I was surprised to see this slide in a presentation for a new startup idea.
(The startup idea is the column at the right, MusicWalla).
More features isn’t better. More features is unfocused. More features means you’ll do them worse. More features means you probably don’t have any differentiation. If you’re doing a startup, you should have less features than your competitors. If you have more features, you’re probably doing it wrong.
12 thoughts on “More features != competitive advantage for a startup”
More features may also mean you know your market well, have done extensive behavioral studies and have deep insight into the self-categorizing of users through feature sets.
I would argue that if you compare features, they should be value focused rather than semantic.
I also hate the green checkmark. that thing shows up everywhere
So you shouldn’t compete with existing players by providing new features. Check.
The issue is not the number of features, the issue is what problem are you solving. Are addressing a problem for a set of people who are not currently being well served? And how easy would it be (not just technically but from a business model perspective) for existing solution providers to address this under-served group?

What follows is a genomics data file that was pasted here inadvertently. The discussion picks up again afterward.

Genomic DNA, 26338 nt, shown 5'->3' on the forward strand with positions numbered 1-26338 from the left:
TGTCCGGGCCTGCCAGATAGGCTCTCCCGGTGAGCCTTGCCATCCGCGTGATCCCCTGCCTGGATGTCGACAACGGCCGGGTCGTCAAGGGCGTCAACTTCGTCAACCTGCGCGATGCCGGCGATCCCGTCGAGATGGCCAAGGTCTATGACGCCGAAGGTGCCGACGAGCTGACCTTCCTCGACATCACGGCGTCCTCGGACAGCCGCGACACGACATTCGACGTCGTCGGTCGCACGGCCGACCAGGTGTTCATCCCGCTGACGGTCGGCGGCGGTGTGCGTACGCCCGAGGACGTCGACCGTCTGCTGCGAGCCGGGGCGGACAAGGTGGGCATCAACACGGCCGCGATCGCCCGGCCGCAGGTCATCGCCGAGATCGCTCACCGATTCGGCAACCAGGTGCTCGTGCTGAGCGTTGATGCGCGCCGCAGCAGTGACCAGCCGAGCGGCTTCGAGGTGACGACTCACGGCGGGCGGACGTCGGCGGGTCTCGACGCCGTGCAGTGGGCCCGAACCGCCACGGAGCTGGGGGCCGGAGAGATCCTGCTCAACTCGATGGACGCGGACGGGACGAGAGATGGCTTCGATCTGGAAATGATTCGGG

More features does not always mean a worse startup product, that’s insane. Sure, some of the best and most successful startups are very simple (Highrise, Shopify, etc). But there are plenty of startups that REQUIRE those extra features.
In your example, MusicWalla is taking on Pandora. If they just copy Pandora’s idea, and add LESS features than Pandora, who the hell would switch?
I believe you mean “fewer features”, not “less features”.
Exactly – if you’re not original and inventive then you and your 25+ new features will be buried along with the rest of the herd.
I agree whole heartedly. I’ve been saying this for years.
The more features you add, the more stuff you’ll have to think about and support with each new feature you add.
Less features is the best feature
I think you’re generalizing a bit too much. Whether you have more or less features than your competitors depends on a lot of factors.
It should be *fewer* features (not less) and it’s not always that black and white.
I am a strong advocate of the “less is more” motto – and I evangelize around me every day at work.
But sometimes the world is not black nor white, and having more features is not necessarily bad: it all depend about the purpose. If all your features seamlessly integrate in the flow of normal usage, so be it.
This said I eventually agree with you, this slide should NEVER be used to showcase the betterness of one’s startup, nor even exist – instead, founders should focus on demonstrating how better their product is at accomplishing its mission.
Thanks for the comments everyone!